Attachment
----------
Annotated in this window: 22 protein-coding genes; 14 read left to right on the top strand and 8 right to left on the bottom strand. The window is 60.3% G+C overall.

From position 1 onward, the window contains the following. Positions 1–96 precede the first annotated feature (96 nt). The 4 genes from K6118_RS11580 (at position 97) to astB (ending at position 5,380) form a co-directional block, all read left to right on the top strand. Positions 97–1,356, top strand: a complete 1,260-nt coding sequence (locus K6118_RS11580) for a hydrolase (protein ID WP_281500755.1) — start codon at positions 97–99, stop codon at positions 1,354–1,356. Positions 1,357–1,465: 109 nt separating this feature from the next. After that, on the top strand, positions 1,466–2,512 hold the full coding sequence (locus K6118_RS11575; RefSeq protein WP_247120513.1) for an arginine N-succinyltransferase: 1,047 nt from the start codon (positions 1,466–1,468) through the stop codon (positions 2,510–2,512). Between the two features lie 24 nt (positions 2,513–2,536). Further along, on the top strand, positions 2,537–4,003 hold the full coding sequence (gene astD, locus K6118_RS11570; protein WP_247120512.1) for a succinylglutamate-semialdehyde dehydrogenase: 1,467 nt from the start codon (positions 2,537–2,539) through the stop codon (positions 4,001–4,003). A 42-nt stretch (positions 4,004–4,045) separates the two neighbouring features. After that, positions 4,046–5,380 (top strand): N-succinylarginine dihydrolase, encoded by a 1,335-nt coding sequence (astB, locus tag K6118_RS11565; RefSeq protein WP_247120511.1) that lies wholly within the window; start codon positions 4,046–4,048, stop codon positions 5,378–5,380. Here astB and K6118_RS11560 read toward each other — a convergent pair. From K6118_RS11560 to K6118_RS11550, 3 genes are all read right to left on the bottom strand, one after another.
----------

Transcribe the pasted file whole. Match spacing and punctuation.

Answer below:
Annotated in this window: 22 protein-coding genes; 14 read left to right on the top strand and 8 right to left on the bottom strand. The window is 60.3% G+C overall.

From position 1 onward, the window contains the following. Positions 1–96 precede the first annotated feature (96 nt). The 4 genes from K6118_RS11580 (at position 97) to astB (ending at position 5,380) form a co-directional block, all read left to right on the top strand. Positions 97–1,356, top strand: a complete 1,260-nt coding sequence (locus K6118_RS11580) for a hydrolase (protein ID WP_281500755.1) — start codon at positions 97–99, stop codon at positions 1,354–1,356. Positions 1,357–1,465: 109 nt separating this feature from the next. After that, on the top strand, positions 1,466–2,512 hold the full coding sequence (locus K6118_RS11575; RefSeq protein WP_247120513.1) for an arginine N-succinyltransferase: 1,047 nt from the start codon (positions 1,466–1,468) through the stop codon (positions 2,510–2,512). Between the two features lie 24 nt (positions 2,513–2,536). Further along, on the top strand, positions 2,537–4,003 hold the full coding sequence (gene astD, locus K6118_RS11570; protein WP_247120512.1) for a succinylglutamate-semialdehyde dehydrogenase: 1,467 nt from the start codon (positions 2,537–2,539) through the stop codon (positions 4,001–4,003). A 42-nt stretch (positions 4,004–4,045) separates the two neighbouring features. After that, positions 4,046–5,380 (top strand): N-succinylarginine dihydrolase, encoded by a 1,335-nt coding sequence (astB, locus tag K6118_RS11565; RefSeq protein WP_247120511.1) that lies wholly within the window; start codon positions 4,046–4,048, stop codon positions 5,378–5,380. Here astB and K6118_RS11560 read toward each other — a convergent pair. From K6118_RS11560 to K6118_RS11550, 3 genes are all read right to left on the bottom strand, one after another.